In another deeply sexist and deplorable article written about Meghan Markle, British media personality Jeremy Clarkson wrote how he hated the Duchess of Sussex on a cellular level” and that she is an “unhinged monster.” Referencing a famous scene from Game of Thrones, Mr Clarkson wrote, “At night, I am unable to sleep as I lie there, grinding my teeth and dreaming of the day when she is made to parade naked through the streets of every town in Britain while the crowds chant, Shame! and throw lumps of excrement at her. His article came amid the release of Meghan and Prince Harry’s Netflix docuseries, in which the couple opened up about the social media threats that they have received in recent years. The article provoked a strong response and led to a large number of complaints to IPSO, the independent press regulator and was even termed as “sexualised violence against women” by some. It was pulled from both the website and archives of The Sun after a week.

It is astounding what is accepted in the name of freedom of expression and free speech in the media. And it is often misogyny and patriarchy that are propagated in the name of free expression and honest opinion. What the media houses and writers fail to realise is that with free expression always comes responsibility and that words have impacts and consequences. Women have time and again been at the receiving end of misogyny, and bullying in the media including online hatred and threats. They have been increasingly sharing their experiences of being bullied, harassed and intimidated online including threats of death and sexual assault.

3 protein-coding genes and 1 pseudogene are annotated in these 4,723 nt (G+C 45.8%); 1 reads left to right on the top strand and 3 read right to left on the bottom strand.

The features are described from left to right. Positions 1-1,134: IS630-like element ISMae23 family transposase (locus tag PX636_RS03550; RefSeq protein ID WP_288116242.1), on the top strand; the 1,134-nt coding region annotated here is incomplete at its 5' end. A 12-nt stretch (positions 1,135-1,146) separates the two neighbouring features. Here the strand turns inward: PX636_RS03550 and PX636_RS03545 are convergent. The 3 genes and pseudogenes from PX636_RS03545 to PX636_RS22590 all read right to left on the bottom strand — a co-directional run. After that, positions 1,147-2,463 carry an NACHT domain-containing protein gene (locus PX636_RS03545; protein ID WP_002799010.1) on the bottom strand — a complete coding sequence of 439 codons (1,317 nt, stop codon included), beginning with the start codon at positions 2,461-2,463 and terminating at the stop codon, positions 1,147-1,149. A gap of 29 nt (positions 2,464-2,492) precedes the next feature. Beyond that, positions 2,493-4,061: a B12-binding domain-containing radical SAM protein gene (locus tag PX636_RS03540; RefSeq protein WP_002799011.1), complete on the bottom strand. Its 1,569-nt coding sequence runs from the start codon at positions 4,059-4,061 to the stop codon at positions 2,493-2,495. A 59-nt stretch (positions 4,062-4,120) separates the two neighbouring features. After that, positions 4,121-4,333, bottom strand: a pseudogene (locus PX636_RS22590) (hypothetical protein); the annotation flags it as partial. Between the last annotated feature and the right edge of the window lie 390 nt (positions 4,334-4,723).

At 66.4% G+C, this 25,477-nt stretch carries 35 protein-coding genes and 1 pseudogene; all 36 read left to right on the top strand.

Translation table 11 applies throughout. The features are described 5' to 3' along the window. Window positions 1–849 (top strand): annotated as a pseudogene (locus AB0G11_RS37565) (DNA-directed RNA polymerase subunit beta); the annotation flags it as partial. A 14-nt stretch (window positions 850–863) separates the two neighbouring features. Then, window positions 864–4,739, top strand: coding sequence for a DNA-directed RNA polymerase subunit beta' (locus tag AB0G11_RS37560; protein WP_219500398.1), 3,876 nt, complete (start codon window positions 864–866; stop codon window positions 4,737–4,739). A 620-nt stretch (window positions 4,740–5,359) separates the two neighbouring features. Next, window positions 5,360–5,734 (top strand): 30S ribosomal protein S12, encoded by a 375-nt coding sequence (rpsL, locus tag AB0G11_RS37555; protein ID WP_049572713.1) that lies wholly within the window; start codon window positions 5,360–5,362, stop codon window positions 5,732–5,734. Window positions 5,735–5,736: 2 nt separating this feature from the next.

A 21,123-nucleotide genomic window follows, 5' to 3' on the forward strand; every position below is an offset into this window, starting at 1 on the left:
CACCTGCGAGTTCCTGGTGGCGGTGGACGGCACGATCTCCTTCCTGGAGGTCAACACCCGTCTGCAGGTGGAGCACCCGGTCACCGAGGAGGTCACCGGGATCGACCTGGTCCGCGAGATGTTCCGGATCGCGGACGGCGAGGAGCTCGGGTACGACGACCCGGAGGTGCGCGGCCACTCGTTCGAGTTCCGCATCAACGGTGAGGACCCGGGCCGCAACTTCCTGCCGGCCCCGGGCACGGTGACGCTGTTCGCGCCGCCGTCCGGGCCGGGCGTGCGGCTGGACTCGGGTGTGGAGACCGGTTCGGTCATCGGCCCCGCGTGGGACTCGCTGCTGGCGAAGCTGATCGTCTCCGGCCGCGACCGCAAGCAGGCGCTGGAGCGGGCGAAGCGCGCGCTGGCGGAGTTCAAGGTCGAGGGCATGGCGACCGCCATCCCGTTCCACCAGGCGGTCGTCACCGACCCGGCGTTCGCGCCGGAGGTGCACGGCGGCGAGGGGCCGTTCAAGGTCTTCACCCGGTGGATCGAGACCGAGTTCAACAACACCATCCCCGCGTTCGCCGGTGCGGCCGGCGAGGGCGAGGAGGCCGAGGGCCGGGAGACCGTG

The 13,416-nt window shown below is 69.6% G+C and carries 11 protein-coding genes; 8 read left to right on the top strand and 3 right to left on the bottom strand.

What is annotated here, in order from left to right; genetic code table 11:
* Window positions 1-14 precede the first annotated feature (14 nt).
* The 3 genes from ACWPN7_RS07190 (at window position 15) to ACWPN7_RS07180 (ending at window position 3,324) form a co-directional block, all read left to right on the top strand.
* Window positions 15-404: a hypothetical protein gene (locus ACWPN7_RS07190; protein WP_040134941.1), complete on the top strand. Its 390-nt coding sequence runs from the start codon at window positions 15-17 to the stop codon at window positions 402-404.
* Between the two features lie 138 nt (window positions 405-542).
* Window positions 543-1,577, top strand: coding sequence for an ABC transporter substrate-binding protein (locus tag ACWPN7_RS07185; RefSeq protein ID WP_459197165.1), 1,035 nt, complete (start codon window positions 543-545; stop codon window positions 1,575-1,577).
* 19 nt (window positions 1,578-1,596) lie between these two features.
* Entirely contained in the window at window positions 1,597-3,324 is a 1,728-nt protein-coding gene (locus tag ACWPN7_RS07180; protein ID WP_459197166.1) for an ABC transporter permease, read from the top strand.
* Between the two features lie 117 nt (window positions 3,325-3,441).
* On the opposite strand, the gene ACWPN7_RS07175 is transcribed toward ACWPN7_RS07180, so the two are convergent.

A woman who dares to have a different opinion or an opinion even and is brave enough to express it is quite often personally targeted and brutally trolled to either silence her or teach her a lesson. Very often misogyny masquerades as critique and low-level sexist attacks qualify to justify the so-called faults or errors of judgment on the part of the women. It resorts to sexist attacks to denigrate a woman
or to justify that her decisions are wrong, inappropriate and selfish, exposing the hollowness and absurdity of what goes by the name of free expression and critique. We hardly witness such vicious attacks on men. And by men.

The media is and media persons are opinion makers and influence and shape public opinion through their words and writing and thus have extra reason to be conscientious about what they are expressing. And the views of so-called powerful and influential media persons are revered and also emulated by some. Quite often personal opinion shaped by sexism becomes public opinion too soon and is dangerous. It does nothing except reinforce and spiral the vortex of everyday sexism.